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New tools can help to identify patients at a high risk for HIV but not using PrEP.
A new modelling study used electronic health record (EHR) data and machine learning to identification candidates for HIV pre-exposure prophylaxis (PrEP).
The study, published in The Lancet, used machine learning with EHR data from 3.7 million patients during 2007 to 2017 who at Kaiser Permanente Northern California, a large integrated healthcare system, to identify patients who were at high risk of HIV but not using PrEP.
The researchers extracted demographic and clinical data from these patients’ EHRs on over 80 potential predictors of HIV risk. They then split the sample, developing an HIV prediction model in 2007 to 2014 data and validating it in 2015 to 2017 data. The researchers then used a machine learning algorithm to automate selection of important HIV risk predictors for the final model.
The machine learning algorithm retained 44 variables in the final model, including sex, race, living in a neighborhood with high HIV incidence, use of medications for erectile dysfunction, and sexually transmitted infections testing and positivity. The full model had excellent discrimination between HIV cases and non-cases, with a C-statistic of 0.84 in the validation dataset.
“We found that predictive modeling can be used to identify patients who are at high risk of HIV acquisition and may be good candidates for PrEP,” says lead study author Julia Marcus, PhD, MPH, adjunct faculty at The Fenway Institute, in Boston, and an assistant professor in the department of population medicine at Harvard Medical School and Harvard Pilgrim Health Care Institute. “Our study suggests that HIV prediction models could be embedded into EHRs as an automated screening tool to help identify the subset of patients most likely to benefit from PrEP
By flagging 2.2% of the general patient population as potential PrEP candidates, the researchers’ model identified nearly half of male HIV cases.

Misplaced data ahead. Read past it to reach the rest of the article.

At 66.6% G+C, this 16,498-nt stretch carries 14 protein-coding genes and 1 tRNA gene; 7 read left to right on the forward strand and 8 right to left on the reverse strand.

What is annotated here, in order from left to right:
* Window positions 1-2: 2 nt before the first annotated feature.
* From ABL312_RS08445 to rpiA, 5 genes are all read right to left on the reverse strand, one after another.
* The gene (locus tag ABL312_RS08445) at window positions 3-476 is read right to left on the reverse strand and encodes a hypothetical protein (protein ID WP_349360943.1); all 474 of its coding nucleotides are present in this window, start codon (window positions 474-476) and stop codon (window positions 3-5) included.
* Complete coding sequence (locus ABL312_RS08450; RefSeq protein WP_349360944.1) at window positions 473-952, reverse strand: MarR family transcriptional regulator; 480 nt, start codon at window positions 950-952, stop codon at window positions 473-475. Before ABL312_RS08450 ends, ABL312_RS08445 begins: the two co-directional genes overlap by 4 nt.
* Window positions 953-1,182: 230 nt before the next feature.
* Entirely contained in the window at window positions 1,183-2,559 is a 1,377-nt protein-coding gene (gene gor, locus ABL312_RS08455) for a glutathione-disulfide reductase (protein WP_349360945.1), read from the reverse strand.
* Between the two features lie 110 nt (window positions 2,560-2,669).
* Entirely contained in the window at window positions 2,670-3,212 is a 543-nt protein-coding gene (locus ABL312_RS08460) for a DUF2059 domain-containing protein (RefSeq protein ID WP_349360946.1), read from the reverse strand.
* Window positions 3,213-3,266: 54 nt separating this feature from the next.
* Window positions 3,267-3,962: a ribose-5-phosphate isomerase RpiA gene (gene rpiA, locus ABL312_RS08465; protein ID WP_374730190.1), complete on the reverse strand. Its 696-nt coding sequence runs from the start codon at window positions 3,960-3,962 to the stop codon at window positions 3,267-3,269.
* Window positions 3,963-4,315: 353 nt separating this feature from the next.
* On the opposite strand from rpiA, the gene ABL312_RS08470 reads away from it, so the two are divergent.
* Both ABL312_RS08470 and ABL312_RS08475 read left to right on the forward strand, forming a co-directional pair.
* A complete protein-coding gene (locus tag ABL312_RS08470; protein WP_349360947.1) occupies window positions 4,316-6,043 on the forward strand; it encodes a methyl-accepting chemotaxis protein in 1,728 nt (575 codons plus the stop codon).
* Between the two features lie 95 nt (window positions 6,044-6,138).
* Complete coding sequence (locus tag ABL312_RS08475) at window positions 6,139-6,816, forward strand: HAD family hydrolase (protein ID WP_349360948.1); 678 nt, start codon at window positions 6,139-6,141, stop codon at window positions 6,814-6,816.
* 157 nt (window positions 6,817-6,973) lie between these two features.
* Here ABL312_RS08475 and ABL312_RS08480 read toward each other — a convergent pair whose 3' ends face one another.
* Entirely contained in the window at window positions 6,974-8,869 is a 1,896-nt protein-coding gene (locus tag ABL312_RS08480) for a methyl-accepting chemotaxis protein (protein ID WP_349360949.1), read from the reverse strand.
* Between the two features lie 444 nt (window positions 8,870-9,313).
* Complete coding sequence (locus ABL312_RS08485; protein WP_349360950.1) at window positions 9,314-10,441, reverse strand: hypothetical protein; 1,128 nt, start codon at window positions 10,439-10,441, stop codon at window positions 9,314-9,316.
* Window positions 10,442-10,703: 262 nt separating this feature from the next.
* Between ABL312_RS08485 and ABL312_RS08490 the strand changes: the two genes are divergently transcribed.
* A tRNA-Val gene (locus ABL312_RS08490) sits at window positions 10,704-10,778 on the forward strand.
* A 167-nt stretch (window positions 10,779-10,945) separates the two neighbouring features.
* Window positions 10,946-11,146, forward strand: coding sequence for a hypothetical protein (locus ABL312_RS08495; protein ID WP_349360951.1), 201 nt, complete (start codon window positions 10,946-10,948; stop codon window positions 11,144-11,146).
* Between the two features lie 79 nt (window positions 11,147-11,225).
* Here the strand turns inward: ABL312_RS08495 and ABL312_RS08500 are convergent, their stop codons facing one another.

“We also showed the added value of rich EHR data for identification of potential PrEP candidates, with a full model outperforming simpler models based on only sexual orientation and recent bacterial sexually transmitted infections,” Marcus tells Managed Healthcare Executive. “The full model performed equally well in predicting HIV risk for black and white patients, whereas simpler models did not perform as well for black patients.”
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PrEP is more than 90% effective in preventing HIV infection, but of 1.1 million people in the U.S. who are eligible for PrEP, only 7% used it in 2016, according to Marcus. The federal government recently announced the “Ending the HIV Epidemic: A Plan for America” initiative, which aims to reduce new HIV infections by 90% by 2030.
Scaling up PrEP is a key pillar of that initiative, says Marcus.
“One barrier to PrEP prescribing is that providers have difficulty identifying patients who are at high risk of HIV acquisition,” she says. “Risk prediction tools are often used in other areas of medicine, such as cardiovascular disease, to help providers identify patients who might benefit from preventive care. However, existing HIV risk prediction tools have limitations, including racial bias, and are not routinely used. Automated prediction tools that use EHR data to identify potential PrEP candidates could shift the paradigm for how PrEP is prescribed in the U.S., ultimately improving PrEP uptake and reducing new HIV infections.”
Prediction models are routinely used in other areas of medicine, including cardiovascular disease, fracture risk, and sepsis, according to Marcus.
The use of algorithms, machine learning, predictive models, are all approaches that could help improve patient care and move clinicians and hospitals to be more proactive, according to Deborah (Deb) Pasko, PharmD, MHA, director, Performance Center and Optimization Services at Omnicell. "A proactive approach can identify patients at risk of illness to the point that the illness itself could be completely prevented or the symptoms lessened to lead to enhanced quality of life and decreased cost to the healthcare system," Pasko says. "Pharmacogenomics and the use of machine learning can optimize medication prescribing that is truly tailored to a specific patient (precision medicine). The ultimate outcome would be optimizing population health outcomes."
One could argue what mathematical approaches are most predictive, but the bottom line really comes down to the use of data and using it in a meaningful, systematic way, according to Pasko. "Machine learning can definitely make huge strides for the care of patients but we are still living in an age where clinical judgement and human interactions are still needed and valuable," she says.